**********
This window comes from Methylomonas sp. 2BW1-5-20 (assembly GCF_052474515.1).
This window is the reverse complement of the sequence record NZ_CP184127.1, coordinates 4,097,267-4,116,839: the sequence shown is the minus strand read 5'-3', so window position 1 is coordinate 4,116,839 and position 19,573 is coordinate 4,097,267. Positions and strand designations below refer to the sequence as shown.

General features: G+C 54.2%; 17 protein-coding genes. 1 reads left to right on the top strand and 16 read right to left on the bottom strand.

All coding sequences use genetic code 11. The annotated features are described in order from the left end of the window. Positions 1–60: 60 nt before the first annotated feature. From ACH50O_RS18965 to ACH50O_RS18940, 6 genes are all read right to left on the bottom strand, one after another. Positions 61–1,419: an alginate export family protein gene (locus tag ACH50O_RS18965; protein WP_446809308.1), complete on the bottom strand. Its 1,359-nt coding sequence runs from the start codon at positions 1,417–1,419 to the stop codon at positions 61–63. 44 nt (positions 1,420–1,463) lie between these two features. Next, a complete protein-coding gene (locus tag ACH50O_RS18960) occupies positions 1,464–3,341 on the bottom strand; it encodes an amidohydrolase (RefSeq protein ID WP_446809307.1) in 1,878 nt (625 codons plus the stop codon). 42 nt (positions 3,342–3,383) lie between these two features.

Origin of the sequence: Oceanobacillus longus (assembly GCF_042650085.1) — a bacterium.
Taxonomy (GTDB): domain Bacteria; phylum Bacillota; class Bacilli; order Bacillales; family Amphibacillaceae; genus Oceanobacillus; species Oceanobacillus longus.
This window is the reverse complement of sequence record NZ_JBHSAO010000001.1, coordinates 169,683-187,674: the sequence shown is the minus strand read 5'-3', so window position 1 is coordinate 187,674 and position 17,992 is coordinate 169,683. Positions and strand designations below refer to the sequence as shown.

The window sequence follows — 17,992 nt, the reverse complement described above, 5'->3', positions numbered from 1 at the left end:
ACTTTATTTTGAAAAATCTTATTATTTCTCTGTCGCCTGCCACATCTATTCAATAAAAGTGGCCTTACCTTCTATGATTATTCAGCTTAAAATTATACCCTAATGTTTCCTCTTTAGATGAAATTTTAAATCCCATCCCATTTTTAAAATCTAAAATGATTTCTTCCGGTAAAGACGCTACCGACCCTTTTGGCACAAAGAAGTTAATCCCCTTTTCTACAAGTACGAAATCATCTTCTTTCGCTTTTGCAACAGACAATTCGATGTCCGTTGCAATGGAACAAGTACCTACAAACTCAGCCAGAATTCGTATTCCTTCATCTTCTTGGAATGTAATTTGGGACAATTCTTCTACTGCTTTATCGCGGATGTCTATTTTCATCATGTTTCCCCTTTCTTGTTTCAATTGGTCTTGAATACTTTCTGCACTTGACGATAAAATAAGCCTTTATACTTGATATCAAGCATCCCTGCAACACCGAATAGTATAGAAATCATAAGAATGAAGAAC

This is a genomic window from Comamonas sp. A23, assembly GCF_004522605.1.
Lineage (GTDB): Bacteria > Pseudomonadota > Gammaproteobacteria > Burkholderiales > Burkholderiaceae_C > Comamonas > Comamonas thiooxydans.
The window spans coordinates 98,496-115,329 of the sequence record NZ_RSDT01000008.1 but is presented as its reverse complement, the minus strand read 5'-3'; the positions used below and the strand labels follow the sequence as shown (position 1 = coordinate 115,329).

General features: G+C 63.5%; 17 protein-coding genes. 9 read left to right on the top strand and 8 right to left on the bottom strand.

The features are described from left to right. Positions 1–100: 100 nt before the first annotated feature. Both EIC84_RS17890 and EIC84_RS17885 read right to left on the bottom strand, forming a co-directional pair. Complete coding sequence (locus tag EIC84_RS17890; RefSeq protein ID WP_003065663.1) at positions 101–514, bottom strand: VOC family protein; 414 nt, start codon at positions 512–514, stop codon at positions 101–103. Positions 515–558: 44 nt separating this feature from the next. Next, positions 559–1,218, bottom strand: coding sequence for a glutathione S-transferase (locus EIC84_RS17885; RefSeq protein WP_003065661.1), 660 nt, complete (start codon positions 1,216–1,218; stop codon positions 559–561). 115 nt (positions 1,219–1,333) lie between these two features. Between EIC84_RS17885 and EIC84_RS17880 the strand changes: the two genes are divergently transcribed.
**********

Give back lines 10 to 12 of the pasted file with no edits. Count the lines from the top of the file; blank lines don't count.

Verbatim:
This is a genomic window from Comamonas sp. A23, assembly GCF_004522605.1.
Lineage (GTDB): Bacteria > Pseudomonadota > Gammaproteobacteria > Burkholderiales > Burkholderiaceae_C > Comamonas > Comamonas thiooxydans.
The window spans coordinates 98,496-115,329 of the sequence record NZ_RSDT01000008.1 but is presented as its reverse complement, the minus strand read 5'-3'; the positions used below and the strand labels follow the sequence as shown (position 1 = coordinate 115,329).